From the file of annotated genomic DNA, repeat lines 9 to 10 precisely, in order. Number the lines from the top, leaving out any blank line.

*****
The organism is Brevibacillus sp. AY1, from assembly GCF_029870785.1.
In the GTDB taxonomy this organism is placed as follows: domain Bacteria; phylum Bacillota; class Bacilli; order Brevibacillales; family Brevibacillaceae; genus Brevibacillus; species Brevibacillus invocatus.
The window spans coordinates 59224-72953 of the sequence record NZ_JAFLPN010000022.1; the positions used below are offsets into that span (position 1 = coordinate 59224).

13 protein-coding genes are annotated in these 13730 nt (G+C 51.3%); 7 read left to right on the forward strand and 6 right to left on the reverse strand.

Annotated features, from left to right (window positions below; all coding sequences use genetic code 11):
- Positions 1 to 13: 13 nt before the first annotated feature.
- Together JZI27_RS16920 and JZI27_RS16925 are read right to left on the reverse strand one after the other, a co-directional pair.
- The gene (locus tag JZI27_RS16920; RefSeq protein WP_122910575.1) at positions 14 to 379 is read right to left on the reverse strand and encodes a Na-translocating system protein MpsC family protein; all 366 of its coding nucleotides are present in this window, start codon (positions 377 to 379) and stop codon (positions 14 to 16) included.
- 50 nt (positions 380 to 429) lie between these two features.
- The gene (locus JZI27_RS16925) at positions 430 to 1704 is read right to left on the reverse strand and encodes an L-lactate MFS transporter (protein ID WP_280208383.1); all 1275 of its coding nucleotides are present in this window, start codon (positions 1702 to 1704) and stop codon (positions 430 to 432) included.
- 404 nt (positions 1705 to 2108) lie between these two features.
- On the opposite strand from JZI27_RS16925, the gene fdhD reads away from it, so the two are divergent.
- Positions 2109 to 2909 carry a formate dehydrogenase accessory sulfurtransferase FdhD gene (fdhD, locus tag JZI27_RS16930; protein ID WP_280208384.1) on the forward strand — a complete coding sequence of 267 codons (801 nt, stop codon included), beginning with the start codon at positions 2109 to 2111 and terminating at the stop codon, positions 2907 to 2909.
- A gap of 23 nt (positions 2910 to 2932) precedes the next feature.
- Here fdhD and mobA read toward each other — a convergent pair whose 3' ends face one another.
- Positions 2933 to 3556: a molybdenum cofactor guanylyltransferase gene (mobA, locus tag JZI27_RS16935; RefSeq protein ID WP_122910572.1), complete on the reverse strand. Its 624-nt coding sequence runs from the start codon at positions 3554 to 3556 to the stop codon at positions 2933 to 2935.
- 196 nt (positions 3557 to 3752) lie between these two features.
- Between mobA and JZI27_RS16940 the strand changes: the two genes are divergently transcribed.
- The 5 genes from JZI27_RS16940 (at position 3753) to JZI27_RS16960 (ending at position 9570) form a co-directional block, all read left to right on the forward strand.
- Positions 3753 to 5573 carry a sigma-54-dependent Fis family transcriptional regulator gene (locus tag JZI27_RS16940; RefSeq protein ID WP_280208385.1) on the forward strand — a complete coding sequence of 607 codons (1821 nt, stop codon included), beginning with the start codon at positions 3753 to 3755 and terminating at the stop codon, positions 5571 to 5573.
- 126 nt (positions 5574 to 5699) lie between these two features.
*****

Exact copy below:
- 50 nt (positions 380 to 429) lie between these two features.
- The gene (locus JZI27_RS16925) at positions 430 to 1704 is read right to left on the reverse strand and encodes an L-lactate MFS transporter (protein ID WP_280208383.1); all 1275 of its coding nucleotides are present in this window, start codon (positions 1702 to 1704) and stop codon (positions 430 to 432) included.